Deal made on HB2 compromises the health, well-being of LGBT citizens

WiG staff

North Carolina’s infamous HB2 (House Bill 2) created a worldwide stir by banning trans citizens from using public restrooms corresponding to their gender expression. It also forbade municipalities from enacting policies to protect LGBT people from discrimination.

HB2’s impact on the state’s politics and economy was swift. The law prompted some businesses to halt expansions. Entertainers and sports organizations canceled or relocated events that had been scheduled in the state, including the NBA All-Star game in Charlotte.

A recent Associated Press analysis found that HB2 already will cost the state more than $3.76 billion in lost business over a dozen years.

Former GOP Gov. Pat McCrory, who signed the law, was targeted for defeat and lost his re-election race, even as Republican Donald Trump prevailed in the state. His replacement, Democrat Roy Cooper, vowed to repeal the law.

The measure to repeal HB2 passed on March 30, but it looks as if not much will change. The new law leaves state legislators in charge of policy on public, multi-stall restrooms. It also prohibits municipalities from enacting ordinances to protect LGBT people from discrimination on the basis of sexual orientation and gender identity until December 2020.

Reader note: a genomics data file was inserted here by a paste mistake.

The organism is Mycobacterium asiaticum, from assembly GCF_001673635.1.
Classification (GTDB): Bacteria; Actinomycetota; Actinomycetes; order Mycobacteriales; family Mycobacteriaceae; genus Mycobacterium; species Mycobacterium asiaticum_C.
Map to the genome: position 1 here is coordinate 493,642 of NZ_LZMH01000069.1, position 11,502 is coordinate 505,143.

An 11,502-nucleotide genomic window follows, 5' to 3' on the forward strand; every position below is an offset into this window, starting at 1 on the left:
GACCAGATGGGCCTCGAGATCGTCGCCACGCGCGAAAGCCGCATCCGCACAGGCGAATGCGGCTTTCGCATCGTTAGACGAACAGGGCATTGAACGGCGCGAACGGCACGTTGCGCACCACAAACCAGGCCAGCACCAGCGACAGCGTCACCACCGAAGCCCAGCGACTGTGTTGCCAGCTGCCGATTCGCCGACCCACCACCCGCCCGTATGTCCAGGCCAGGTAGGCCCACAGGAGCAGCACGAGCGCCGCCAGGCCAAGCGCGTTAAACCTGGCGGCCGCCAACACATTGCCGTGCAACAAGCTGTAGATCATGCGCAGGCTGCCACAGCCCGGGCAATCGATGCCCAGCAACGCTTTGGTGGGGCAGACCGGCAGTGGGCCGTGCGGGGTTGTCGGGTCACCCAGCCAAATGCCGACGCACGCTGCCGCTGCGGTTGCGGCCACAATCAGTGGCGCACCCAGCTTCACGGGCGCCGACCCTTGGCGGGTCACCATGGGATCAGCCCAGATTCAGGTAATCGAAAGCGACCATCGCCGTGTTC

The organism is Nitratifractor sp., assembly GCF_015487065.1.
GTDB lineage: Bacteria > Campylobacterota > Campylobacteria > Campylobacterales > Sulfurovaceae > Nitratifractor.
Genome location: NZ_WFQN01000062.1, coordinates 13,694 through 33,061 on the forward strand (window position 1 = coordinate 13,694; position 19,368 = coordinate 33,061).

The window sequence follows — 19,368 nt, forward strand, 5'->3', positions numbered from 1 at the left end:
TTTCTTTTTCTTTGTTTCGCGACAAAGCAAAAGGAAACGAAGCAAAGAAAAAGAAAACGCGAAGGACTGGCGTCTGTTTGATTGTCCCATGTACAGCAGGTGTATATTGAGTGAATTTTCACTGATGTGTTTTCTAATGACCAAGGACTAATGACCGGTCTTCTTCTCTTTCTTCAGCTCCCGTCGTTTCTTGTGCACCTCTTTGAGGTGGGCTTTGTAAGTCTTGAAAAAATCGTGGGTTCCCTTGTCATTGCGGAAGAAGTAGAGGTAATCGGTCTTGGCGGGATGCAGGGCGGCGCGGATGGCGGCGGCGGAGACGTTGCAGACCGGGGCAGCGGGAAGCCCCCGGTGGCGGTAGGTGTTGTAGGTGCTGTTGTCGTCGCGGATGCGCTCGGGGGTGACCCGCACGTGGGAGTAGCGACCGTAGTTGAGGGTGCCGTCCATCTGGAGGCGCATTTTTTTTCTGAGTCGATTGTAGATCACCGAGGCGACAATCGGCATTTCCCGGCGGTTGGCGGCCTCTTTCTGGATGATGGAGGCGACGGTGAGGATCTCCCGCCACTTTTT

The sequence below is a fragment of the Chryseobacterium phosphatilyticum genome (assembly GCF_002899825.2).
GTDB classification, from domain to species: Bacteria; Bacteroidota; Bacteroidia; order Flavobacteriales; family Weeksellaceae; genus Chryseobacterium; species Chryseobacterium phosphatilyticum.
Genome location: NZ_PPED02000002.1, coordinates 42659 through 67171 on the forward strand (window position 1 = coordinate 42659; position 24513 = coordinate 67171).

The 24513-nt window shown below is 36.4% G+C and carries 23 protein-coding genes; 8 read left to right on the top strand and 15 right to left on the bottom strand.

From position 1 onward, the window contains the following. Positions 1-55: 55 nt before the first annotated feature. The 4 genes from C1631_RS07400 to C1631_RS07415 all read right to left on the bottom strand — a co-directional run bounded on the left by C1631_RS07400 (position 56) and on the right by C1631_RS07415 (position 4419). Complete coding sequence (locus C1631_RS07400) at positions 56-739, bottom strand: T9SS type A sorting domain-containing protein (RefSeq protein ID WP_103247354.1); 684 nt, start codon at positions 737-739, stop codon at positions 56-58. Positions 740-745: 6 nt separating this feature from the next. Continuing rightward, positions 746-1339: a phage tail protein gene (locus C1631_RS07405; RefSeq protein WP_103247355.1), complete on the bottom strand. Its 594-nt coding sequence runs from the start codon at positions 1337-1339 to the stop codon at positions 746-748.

Let’s look at what this “compromise” does.

To start, the new bill effectively leaves North Carolina’s hard-right Legislature in control of where trans citizens can do their business. It means that bearded, masculine trans men have to use the ladies’ room in public places, and trans women in full make-up and high heels will have to use the men’s room.

The other part of the new law — extending the state’s ban until 2020 on laws designed to protect LGBT people from discrimination — defies both reason and the law of the land.

Is the extension meant to give North Carolinians time to absorb the shocking idea that they can’t violate the civil rights of LGBT folks? Or is it a signal that they’d better get all their homophobia and transphobia out of their systems in the next two and a half years?

The Supreme Court already decided in Romer v. Evans (1996) that it’s unconstitutional for states to forbid cities, towns, and counties from enacting nondiscrimination protections for LGBT people. North Carolina is now operating in defiance of that ruling — just so right-wing bigots can throw people they perceive to be gay, lesbian or trans out of their businesses and refuse them housing, credit or wedding cakes.

The repeal “compromise” already has backfired — no one is happy with it.

The measure “does not repeal HB2. It is simply a new version of HB2 that abandons LGBTQ people, targets the transgender community, and leaves thousands of North Carolinians vulnerable to discrimination at work, at home, and in their communities,” Human Rights Campaign President Chad Griffin said in a statement. “Just like we did with … McCrory, we will hold all elected officials accountable — Democrats and Republicans — who target our community by advancing this statewide ban on nondiscrimination protections.”

The “Christian” right is no happier.

The only thing that the so-called compromise bill actually compromised is the safety and well-being of the state’s LGBT citizens.